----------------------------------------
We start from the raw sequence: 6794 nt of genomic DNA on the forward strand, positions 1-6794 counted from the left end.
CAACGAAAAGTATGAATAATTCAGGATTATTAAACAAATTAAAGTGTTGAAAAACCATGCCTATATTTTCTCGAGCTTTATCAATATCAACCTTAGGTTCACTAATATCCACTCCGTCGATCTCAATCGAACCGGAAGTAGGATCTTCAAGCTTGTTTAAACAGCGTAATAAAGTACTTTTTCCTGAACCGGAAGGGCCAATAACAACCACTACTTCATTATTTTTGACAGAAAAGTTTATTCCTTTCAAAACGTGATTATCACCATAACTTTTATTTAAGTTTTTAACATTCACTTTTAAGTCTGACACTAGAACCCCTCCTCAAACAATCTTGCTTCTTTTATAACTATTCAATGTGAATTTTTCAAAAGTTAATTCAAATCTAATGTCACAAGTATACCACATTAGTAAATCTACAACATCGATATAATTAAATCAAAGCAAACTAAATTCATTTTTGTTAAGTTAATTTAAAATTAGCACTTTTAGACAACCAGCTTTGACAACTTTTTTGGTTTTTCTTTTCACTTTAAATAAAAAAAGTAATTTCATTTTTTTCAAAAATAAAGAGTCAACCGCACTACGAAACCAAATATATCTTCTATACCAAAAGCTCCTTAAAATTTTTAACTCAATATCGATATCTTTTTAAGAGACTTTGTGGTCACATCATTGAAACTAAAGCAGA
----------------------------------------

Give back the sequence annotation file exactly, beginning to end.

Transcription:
We start from the raw sequence: 6794 nt of genomic DNA on the forward strand, positions 1-6794 counted from the left end.
CAACGAAAAGTATGAATAATTCAGGATTATTAAACAAATTAAAGTGTTGAAAAACCATGCCTATATTTTCTCGAGCTTTATCAATATCAACCTTAGGTTCACTAATATCCACTCCGTCGATCTCAATCGAACCGGAAGTAGGATCTTCAAGCTTGTTTAAACAGCGTAATAAAGTACTTTTTCCTGAACCGGAAGGGCCAATAACAACCACTACTTCATTATTTTTGACAGAAAAGTTTATTCCTTTCAAAACGTGATTATCACCATAACTTTTATTTAAGTTTTTAACATTCACTTTTAAGTCTGACACTAGAACCCCTCCTCAAACAATCTTGCTTCTTTTATAACTATTCAATGTGAATTTTTCAAAAGTTAATTCAAATCTAATGTCACAAGTATACCACATTAGTAAATCTACAACATCGATATAATTAAATCAAAGCAAACTAAATTCATTTTTGTTAAGTTAATTTAAAATTAGCACTTTTAGACAACCAGCTTTGACAACTTTTTTGGTTTTTCTTTTCACTTTAAATAAAAAAAGTAATTTCATTTTTTTCAAAAATAAAGAGTCAACCGCACTACGAAACCAAATATATCTTCTATACCAAAAGCTCCTTAAAATTTTTAACTCAATATCGATATCTTTTTAAGAGACTTTGTGGTCACATCATTGAAACTAAAGCAGA